Lefty teaches economics to boost young Americans' cred rating

by | CBSSports.com Senior Writer

JOHNS CREEK, Ga. -- Forget the fresh-scrubbed actor in the summer blockbuster, the guy with the Hollywood good looks, washboard abs, coiffed hair and teeth like gleaming piano keys.

Phil Mickelson is golf's version of Captain America.

At a time when the U.S. contingent has reached low ebb at the biggest events in golf, Mickelson has wrapped himself in the red, white and blue and assumed a paternalistic role few would have envisioned for a man of his stature in the game. OK, so he's a parent with a paddle.

He has become both mentor and tormentor to a slew of rising American hopefuls, all with the intention of toughening them up and grooming them into steely characters capable of contending in meaningful events and against those pesky internationals.

As plenty on this side of the Atlantic already know, Americans haven't won any of the past six majors, a record drought that began immediately after Mickelson won the 2010 Masters last spring. In fact, over the century-old arc of the professional game, the Yanks had never before lost more than four majors in succession, and that had happened exactly once.

Thus, a nation turns its eyes to Lefty, a man with a plan, not to mention a fairly hefty wallet fattened at the expense of his pupils. Hey, leading men at the movies get paid, too, right?

Some of the top players in the game have been through Mickelson's classroom in cleats and learned to talk about it. Many have been popping up on the game's biggest leaderboards, too, like Nick Watney, Hunter Mahan, Dustin Johnson, Rickie Fowler and Jeff Overton, some of the greatest pigeons the country has recently produced.

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Oops. Make that prospects.

"There's no better way to feel pressure and handle pressure, and get you ready for a final round or get you ready for a Ryder Cup or Presidents Cup, than playing for your own money," Mickelson explained. "I think that's the best way to feel pressure and learn to compete."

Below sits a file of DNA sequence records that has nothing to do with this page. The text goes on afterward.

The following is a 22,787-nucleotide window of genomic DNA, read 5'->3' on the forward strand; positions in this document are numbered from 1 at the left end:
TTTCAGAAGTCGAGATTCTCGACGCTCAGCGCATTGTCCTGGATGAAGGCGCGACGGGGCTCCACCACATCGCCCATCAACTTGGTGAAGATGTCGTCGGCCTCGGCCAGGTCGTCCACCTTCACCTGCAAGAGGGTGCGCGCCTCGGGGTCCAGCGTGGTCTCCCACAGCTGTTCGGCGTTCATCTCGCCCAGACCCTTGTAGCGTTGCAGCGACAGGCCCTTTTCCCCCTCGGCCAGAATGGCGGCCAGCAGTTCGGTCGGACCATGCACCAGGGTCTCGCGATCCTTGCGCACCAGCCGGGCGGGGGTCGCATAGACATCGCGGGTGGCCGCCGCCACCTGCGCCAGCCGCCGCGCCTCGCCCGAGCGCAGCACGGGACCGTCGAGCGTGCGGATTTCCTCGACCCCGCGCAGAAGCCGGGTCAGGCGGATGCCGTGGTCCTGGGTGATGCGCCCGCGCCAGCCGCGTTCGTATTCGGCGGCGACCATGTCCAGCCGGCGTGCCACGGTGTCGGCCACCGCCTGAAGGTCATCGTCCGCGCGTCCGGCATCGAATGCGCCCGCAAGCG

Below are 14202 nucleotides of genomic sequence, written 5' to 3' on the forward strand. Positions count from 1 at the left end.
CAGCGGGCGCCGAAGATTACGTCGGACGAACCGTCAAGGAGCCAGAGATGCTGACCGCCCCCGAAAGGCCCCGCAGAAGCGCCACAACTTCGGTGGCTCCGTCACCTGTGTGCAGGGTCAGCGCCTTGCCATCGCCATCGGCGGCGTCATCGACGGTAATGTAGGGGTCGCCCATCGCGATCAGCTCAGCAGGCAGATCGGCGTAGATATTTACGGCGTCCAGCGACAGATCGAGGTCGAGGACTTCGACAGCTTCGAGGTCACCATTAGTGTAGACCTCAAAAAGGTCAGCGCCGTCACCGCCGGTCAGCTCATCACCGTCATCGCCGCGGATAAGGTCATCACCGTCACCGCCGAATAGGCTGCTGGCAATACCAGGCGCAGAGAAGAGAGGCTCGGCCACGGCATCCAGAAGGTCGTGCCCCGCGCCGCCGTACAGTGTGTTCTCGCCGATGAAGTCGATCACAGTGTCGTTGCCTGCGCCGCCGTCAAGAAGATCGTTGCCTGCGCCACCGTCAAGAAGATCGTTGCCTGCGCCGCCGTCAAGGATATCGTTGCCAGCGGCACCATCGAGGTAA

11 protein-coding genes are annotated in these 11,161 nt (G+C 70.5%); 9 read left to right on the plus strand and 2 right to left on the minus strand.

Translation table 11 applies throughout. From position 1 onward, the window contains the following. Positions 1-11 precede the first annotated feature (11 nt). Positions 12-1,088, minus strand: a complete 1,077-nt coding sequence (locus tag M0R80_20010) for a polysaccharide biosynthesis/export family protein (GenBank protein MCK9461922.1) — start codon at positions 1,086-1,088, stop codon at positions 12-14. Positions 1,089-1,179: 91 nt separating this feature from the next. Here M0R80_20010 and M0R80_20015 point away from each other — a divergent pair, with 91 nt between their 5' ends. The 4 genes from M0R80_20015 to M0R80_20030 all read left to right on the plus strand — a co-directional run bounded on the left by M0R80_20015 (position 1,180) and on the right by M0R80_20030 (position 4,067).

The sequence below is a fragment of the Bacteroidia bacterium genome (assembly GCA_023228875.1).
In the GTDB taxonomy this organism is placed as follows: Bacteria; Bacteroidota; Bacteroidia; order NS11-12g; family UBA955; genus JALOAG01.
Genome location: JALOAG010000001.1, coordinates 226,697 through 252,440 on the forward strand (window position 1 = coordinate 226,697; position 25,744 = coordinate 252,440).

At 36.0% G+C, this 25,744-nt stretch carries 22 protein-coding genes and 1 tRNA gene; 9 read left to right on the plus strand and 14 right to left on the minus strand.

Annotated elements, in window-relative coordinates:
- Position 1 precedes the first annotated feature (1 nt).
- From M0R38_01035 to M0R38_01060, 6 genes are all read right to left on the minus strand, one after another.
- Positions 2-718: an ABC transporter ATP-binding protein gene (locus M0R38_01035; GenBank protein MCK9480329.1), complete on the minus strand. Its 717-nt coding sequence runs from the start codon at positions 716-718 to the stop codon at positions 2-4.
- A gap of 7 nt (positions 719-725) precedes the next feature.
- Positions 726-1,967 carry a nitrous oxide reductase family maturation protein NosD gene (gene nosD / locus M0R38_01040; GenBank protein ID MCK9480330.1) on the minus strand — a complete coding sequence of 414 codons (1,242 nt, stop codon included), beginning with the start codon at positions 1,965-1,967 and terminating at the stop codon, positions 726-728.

It's a trash-talking, fast-walking tutorial many would gladly pay to receive. And of course, some of them do exactly that.

The Mickelson model itself is pretty simple. On a given Tuesday, Mickelson will assemble a foursome and pick a partner for an 18-hole match against the two others. There are a few greenbacks on the line -- just enough to make 'em cringe. Imagine, say, the lowest figure with a comma.

Former Ryder Cup captain Paul Azinger, who took Mickelson under his wing years ago in a similar context, is famous for saying, "There are only two things in this game that made me choke -- playing for cash or prestige."

Well, by taking the former out of their wallets, Mickelson is increasing the chances his minions will have a shot at the latter.

A month ago, Overton made a putt at the 18th on Tuesday at the British Open and Mickelson practically kissed him, drawing huge laughs from the gallery, which had no idea what was really happening. They had tag-teamed to beat Johnson and Fowler, who not coincidentally both finished in the top five that Sunday.

"I think it's really cool that he has taken an interest in me," said Overton, who was T38 at the British. "To be around a guy like that, with his career and what he has done, you have to pick up a few things."

Like survival instincts. Having learned from some of the masters as a young pro himself -- Mickelson played practice rounds with Azinger, Payne Stewart, Mark Calcavecchia, Fred Couples and others who can insert the needle with surgical precision -- he is now paying it forward.

Dustin Johnson, a consistent major contender with zero Slam titles, played with Phil Mickelson in Tuesday's practice round. (AP)